When a contractor is defaulted under a performance bond, can its surety hire the same defaulted contractor to complete the work? Stated differently, can the performance bond surety engage its defaulted bond-principal in taking over and completing the same work the contractor was defaulted under? The answer is “yes” if you are dealing with a standard form AIA A312 performance bond (and other bond forms that contain analogous language), as demonstrated by the recent decision in Seawatch at Marathon Condominium Association, Inc. v. The Guarantee Company of North America, 2019 WL 4850194 (Fla. 3d DCA 2019).
In this case, a condominium association hired a contractor in a multi-million dollar contract to renovate condominium buildings. The contractor provided the association, as the obligee, a performance bond written on an AIA A312 performance bond form. During construction, the association declared the contractor in default and terminated the contractor. In doing so, the association demanded that the performance bond surety make an election under paragraph 4 of the AIA A312 bond form that gave the surety the following options:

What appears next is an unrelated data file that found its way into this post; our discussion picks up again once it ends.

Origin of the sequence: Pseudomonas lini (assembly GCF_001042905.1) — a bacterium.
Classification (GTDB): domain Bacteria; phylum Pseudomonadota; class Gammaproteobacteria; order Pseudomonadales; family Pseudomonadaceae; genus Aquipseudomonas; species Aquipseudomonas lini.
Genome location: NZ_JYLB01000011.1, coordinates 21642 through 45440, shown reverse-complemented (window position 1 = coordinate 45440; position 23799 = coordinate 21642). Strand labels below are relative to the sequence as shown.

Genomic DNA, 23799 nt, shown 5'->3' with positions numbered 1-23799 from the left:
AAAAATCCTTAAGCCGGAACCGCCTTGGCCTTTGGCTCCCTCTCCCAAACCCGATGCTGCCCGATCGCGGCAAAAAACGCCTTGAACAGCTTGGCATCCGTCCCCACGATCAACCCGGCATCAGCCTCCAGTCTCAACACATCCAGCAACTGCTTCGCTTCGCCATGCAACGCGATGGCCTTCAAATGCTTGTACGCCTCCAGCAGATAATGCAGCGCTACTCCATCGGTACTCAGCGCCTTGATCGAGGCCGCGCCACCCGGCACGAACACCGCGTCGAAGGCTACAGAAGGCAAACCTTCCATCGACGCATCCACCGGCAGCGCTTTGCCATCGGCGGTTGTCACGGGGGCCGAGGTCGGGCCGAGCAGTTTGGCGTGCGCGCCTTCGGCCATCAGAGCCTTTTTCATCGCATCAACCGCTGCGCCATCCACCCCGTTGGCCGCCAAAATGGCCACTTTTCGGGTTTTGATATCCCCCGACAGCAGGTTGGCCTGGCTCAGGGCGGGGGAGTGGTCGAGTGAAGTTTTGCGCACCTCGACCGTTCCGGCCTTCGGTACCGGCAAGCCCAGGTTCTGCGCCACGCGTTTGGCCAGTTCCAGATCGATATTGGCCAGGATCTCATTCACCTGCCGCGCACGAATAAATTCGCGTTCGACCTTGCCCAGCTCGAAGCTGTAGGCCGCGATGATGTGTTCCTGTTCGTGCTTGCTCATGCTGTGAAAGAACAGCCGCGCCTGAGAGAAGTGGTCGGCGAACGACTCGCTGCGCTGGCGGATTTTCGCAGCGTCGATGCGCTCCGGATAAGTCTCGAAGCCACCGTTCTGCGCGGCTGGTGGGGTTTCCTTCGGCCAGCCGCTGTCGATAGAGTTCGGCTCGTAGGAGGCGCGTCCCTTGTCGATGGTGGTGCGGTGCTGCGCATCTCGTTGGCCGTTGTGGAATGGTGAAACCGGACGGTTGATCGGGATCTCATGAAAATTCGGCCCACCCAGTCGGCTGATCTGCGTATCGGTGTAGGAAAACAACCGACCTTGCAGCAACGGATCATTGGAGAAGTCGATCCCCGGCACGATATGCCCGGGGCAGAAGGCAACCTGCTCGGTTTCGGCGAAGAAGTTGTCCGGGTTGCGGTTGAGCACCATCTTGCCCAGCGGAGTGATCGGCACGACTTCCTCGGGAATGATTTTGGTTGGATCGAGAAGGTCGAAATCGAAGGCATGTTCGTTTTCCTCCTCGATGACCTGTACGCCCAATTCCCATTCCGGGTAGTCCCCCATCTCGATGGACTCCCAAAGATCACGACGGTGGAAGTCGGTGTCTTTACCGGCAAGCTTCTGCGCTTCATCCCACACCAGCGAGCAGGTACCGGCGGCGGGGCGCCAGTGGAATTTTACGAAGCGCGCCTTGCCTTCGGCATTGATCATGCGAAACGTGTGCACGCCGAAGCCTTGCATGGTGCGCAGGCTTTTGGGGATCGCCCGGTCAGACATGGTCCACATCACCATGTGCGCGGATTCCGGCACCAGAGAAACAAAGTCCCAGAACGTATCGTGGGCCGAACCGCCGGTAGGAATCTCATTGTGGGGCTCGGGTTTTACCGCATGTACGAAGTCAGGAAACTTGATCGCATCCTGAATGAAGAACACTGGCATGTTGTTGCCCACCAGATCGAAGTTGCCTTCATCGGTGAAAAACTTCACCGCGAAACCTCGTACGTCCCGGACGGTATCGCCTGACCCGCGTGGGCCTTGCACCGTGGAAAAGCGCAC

4.1 Arrange for the CONTRACTOR, with consent of the OWNER, to perform and complete the Contract; or
4.2 Undertake to perform and complete the Contract itself, through its agents or through independent contractors; or
4.3 Obtain bids or negotiated proposals from qualified contractors acceptable to the OWNER for a contract for performance and completion of the Contract, arrange for a contract to be prepared for execution by the OWNER and the contractor selected with the OWNER’S concurrence, to be secured with performance and payment bonds executed by a qualified surety equivalent to the Bonds Issued on the Contract, and pay to the OWNER the amount of damages as described in paragraph 6 in excess of the Balance of the Contract Price incurred by the OWNER resulting from the CONTRACTOR Default; or